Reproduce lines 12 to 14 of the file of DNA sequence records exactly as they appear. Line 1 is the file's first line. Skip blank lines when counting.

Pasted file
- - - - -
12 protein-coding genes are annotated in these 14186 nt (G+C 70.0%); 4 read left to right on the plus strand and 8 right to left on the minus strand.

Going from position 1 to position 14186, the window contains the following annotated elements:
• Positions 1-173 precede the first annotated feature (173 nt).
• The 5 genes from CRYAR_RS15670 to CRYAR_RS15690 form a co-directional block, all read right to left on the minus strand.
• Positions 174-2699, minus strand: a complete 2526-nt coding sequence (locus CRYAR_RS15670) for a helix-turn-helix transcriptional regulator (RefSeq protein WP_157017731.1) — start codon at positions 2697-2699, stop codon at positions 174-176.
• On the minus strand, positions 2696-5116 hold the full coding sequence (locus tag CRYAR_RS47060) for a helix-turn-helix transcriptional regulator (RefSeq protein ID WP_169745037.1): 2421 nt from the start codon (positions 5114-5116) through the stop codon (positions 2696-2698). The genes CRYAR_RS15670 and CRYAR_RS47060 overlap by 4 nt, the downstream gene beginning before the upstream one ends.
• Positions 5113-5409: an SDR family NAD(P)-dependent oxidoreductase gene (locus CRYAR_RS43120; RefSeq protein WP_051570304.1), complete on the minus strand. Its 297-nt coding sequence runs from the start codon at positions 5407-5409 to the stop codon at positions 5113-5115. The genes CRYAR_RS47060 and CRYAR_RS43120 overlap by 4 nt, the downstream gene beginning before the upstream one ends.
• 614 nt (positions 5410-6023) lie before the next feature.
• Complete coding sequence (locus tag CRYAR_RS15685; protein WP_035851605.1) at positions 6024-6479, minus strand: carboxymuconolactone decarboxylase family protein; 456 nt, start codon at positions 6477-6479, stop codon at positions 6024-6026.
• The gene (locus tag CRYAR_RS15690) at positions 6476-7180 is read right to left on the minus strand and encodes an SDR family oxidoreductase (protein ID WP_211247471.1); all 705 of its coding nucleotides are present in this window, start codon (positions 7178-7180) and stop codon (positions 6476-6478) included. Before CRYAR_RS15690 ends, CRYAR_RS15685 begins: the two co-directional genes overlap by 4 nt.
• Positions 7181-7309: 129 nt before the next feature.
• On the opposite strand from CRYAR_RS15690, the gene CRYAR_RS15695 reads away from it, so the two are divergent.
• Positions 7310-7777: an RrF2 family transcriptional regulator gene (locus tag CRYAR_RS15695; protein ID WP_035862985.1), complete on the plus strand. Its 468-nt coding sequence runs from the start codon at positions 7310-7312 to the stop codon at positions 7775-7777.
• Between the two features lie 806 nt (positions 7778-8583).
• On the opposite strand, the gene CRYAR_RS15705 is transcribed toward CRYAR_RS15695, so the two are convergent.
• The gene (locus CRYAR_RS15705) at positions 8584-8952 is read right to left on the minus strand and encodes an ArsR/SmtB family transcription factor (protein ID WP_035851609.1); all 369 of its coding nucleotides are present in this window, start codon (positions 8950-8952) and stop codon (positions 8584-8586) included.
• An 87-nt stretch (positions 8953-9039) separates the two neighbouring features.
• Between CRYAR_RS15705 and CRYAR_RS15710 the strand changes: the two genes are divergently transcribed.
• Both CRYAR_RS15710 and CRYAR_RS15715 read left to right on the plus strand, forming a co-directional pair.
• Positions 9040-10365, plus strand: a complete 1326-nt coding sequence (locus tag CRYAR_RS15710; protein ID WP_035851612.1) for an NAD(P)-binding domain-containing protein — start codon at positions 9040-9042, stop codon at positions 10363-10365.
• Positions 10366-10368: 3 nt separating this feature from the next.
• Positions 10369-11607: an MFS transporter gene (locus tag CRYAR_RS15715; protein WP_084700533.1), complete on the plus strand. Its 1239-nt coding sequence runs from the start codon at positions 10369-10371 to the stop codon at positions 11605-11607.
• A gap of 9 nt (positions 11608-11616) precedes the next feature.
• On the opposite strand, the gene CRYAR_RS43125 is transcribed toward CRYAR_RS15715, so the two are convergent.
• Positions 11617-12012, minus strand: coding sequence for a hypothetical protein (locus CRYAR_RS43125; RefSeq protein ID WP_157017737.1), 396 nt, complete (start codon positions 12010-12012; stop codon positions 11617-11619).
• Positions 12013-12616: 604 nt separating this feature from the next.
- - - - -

• On the opposite strand from CRYAR_RS15690, the gene CRYAR_RS15695 reads away from it, so the two are divergent.
• Positions 7310-7777: an RrF2 family transcriptional regulator gene (locus tag CRYAR_RS15695; protein ID WP_035862985.1), complete on the plus strand. Its 468-nt coding sequence runs from the start codon at positions 7310-7312 to the stop codon at positions 7775-7777.
• Between the two features lie 806 nt (positions 7778-8583).